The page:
Students will demonstrate understanding of the importance of reading the script in developing a production concept by reading a summary of a play, participating in activities and discussions and by selecting a particular scene on which they will base their director’s concepts and design elements for their production book.
Copies of the play script (Midsummer Night’s Dream) – one for each student
Copies of a summary of the play of Midsummer Night’s Dream – one for each student
Script/Summary Check-out Card (3×5 card)
Paper/pencil to notate answers in group discussions
Tags for Group Discussion Leader, Scribe, Spokesperson
Before the students arrive, arrange the chairs/desks in a circle. Place a play summary, the script (for Midsummer Night’s Dream), and a check-out card on each desk/chair. As the students come into class, have them sit in small groups somewhere near the chalkboard—not in the circle of chairs. It doesn’t matter if the students are sitting on the floor, blocks, etc.
Step 1—Review the previous lesson.
Step 2—Instruct the students to select a Discussion Leader, a Scribe, and a Spokesperson for their group. (Hand out the tags so everyone knows who has what assignment) Give each group a piece of paper; make sure every student in each group writes their name on the paper to get credit for participating in the learning activity.
Step 3—Write the following questions on the board and ask the students to discuss:
Why is the script important to the production team?
How can the script be a tool?
Step 4—Instruct the Discussion Leader to conduct the group discussion and make sure each student in the group participates in the discussion. Give the students a few minutes to discuss the questions and come to their own conclusions. Have the scribes notate the group discussion on their papers. Then have the Spokesperson of each group present the group’s conclusions to the class while their scribe writes the different points on the board. Collect the groups’ notes.
Step 5—Invite the students to sit in the circle of chairs. Ask each student to neatly print his/her name on the top of the card. Write the script/summary number and the title of the play (Midsummer Night’s Dream) on the third (3rd) line and hand the cards to the right until you get all the check-out cards.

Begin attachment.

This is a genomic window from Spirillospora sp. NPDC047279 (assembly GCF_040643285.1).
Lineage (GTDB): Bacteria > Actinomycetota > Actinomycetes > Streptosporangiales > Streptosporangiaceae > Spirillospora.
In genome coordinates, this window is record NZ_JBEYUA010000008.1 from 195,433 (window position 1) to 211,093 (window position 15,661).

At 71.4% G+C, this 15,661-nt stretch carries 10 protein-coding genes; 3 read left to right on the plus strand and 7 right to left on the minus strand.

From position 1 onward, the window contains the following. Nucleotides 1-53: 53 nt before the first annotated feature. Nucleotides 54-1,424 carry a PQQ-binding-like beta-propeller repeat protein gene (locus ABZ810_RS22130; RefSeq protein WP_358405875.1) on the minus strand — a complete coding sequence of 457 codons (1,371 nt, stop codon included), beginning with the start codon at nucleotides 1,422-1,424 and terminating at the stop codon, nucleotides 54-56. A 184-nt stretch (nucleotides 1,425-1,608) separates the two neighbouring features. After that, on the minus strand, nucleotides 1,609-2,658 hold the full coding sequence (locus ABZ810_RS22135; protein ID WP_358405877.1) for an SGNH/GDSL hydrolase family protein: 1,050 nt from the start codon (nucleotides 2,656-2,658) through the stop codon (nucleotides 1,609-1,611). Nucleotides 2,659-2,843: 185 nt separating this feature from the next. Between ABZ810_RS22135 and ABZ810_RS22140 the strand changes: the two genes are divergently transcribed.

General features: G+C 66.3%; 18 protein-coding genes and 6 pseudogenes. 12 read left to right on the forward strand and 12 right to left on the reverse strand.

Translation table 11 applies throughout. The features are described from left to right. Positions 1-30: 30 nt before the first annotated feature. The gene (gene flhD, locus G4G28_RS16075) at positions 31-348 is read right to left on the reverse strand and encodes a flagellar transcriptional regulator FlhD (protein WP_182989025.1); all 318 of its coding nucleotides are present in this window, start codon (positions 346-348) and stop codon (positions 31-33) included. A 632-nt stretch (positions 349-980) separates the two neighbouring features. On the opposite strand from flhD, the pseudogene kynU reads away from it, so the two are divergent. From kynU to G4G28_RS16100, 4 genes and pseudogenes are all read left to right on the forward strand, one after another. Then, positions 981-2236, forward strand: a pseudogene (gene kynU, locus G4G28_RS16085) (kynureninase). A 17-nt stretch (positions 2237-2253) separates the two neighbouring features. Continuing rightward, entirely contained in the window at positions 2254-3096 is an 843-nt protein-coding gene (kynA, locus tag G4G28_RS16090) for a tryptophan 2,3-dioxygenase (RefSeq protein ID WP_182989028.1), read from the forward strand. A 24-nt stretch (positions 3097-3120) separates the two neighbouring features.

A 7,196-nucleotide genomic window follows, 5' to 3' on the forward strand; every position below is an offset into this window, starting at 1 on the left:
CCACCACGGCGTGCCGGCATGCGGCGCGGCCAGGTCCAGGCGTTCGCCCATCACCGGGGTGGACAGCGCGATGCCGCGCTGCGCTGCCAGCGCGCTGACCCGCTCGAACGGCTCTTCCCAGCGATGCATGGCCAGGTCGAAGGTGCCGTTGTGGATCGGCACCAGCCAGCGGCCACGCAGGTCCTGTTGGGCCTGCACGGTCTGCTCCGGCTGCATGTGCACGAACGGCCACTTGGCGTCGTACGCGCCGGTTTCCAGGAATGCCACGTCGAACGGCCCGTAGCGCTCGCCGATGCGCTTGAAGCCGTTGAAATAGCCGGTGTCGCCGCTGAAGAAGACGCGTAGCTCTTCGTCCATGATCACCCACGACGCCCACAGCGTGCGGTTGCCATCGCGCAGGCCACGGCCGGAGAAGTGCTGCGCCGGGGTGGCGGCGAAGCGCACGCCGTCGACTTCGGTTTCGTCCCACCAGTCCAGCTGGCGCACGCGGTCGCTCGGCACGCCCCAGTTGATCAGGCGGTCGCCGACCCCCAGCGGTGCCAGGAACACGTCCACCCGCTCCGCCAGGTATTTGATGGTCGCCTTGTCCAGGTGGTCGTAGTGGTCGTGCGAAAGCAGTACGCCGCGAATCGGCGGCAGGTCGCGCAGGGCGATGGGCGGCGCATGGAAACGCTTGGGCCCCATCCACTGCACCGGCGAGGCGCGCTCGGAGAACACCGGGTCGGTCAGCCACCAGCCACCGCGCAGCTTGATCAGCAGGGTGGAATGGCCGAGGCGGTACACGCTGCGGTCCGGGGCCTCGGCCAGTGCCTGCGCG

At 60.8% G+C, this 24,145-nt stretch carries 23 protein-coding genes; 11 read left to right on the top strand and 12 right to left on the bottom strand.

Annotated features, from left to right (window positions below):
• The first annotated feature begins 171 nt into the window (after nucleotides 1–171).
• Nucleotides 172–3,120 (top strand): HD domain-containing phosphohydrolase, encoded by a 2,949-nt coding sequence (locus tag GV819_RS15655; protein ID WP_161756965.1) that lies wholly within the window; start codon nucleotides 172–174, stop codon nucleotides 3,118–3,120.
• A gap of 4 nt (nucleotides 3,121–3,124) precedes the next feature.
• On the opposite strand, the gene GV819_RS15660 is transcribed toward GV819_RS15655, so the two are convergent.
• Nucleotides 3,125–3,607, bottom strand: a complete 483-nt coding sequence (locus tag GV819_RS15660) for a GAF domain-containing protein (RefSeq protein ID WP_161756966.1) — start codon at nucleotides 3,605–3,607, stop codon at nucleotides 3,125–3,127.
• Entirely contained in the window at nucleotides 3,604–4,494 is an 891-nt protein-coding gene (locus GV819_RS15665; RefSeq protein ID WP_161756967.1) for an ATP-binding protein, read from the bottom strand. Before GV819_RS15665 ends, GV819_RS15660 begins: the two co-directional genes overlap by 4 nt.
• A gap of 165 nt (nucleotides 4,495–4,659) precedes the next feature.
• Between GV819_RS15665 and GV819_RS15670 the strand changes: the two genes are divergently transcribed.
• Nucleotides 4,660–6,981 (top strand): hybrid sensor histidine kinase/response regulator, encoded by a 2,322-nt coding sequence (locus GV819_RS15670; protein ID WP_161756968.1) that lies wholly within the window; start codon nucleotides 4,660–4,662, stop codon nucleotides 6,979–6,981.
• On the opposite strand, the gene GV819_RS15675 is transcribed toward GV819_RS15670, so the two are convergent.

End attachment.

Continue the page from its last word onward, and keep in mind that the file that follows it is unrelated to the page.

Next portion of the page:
Step 6—Taking turns reading aloud, have the students read the first few pages of the play (Midsummer Night’s Dream).
Ask: What is happening in this play? (Students may not understand anything or very little)
Why is this play so hard to understand? (Written by Shakespeare, Old English, etc.)
How could we understand the storyline (basic plot) more quickly? (Read a summary)
Step 7—Read the summary of Midsummer Night’s Dream.
Checking for Understanding: After each scene/act, stop and discuss what was read to make certain the students are understanding the storyline, who the characters are, etc.
Ask: How does reading the summary help us as a production team? (understand the basic plot)
Is reading the summary sufficient? (no) Why not? (it doesn’t give the details needed for props and/or to develop the set/costuming, etc.)
Every member of the production needs to read the script.
Ask: As a member of the production team, how many times do you think you should you read the play? (minimum of three – five times)
Although I think it is very important to read the play multiple times, you only have to read the entire play once BUT you have to read your scene three (3) times and notate information that will help you develop a production concept for design, etc.
Step 8—Now it is time to select the scene you will base your concept and designs on throughout this unit. Take a few minutes to review the summary, select 2-3 scenes you are interested in, then come and sign up for a scene. Because all the scenes in the play must be assigned before duplicate assignments will be made, sign-ups are on a “first come, first serve basis.”
Give the students a few minutes to peruse the summary and come to you to sign up for a specific scene on the sign-up sheet.
Step 9—Have students work individually, in pairs, or small groups to read the script and discuss meaning of lines, etc. Students should notate information needed for design, props, etc. Remind students that their participation points are dependent upon how wisely they utilize the class allotted time.
HOMEWORK: Read the entire play.
Read your assigned scene three (3) more times.
Notate information gleaned from reading.
CLOSURE: Stress the importance of completing the reading assignment before the next class period. Don’t forget to write in your Learning Log
Participation in discussions, learning activities, and group discussion notes.
POSSIBLE ADAPTATIONS: Work in pairs to discuss play/scenes, and develop concepts for production book (Every student would still be required to submit own portfolio).